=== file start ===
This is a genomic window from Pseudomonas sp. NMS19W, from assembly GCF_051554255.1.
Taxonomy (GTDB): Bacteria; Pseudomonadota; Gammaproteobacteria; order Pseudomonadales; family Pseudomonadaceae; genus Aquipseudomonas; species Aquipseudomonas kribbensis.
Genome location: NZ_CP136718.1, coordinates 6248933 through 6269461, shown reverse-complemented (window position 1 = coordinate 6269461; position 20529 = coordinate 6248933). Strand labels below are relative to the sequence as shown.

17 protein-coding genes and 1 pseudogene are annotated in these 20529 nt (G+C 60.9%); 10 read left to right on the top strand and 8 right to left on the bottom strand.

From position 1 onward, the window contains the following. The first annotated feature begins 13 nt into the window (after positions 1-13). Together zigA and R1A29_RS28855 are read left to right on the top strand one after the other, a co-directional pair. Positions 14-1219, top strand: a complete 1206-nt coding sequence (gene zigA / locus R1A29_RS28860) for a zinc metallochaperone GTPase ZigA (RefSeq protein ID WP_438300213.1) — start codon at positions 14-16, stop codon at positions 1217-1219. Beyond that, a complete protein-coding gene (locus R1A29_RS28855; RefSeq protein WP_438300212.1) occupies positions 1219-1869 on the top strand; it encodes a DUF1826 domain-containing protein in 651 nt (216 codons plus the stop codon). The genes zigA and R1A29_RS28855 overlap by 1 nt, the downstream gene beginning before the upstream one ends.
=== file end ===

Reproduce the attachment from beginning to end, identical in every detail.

This is a genomic window from Pseudomonas sp. NMS19W, from assembly GCF_051554255.1.
Taxonomy (GTDB): Bacteria; Pseudomonadota; Gammaproteobacteria; order Pseudomonadales; family Pseudomonadaceae; genus Aquipseudomonas; species Aquipseudomonas kribbensis.
Genome location: NZ_CP136718.1, coordinates 6248933 through 6269461, shown reverse-complemented (window position 1 = coordinate 6269461; position 20529 = coordinate 6248933). Strand labels below are relative to the sequence as shown.

17 protein-coding genes and 1 pseudogene are annotated in these 20529 nt (G+C 60.9%); 10 read left to right on the top strand and 8 right to left on the bottom strand.

From position 1 onward, the window contains the following. The first annotated feature begins 13 nt into the window (after positions 1-13). Together zigA and R1A29_RS28855 are read left to right on the top strand one after the other, a co-directional pair. Positions 14-1219, top strand: a complete 1206-nt coding sequence (gene zigA / locus R1A29_RS28860) for a zinc metallochaperone GTPase ZigA (RefSeq protein ID WP_438300213.1) — start codon at positions 14-16, stop codon at positions 1217-1219. Beyond that, a complete protein-coding gene (locus R1A29_RS28855; RefSeq protein WP_438300212.1) occupies positions 1219-1869 on the top strand; it encodes a DUF1826 domain-containing protein in 651 nt (216 codons plus the stop codon). The genes zigA and R1A29_RS28855 overlap by 1 nt, the downstream gene beginning before the upstream one ends.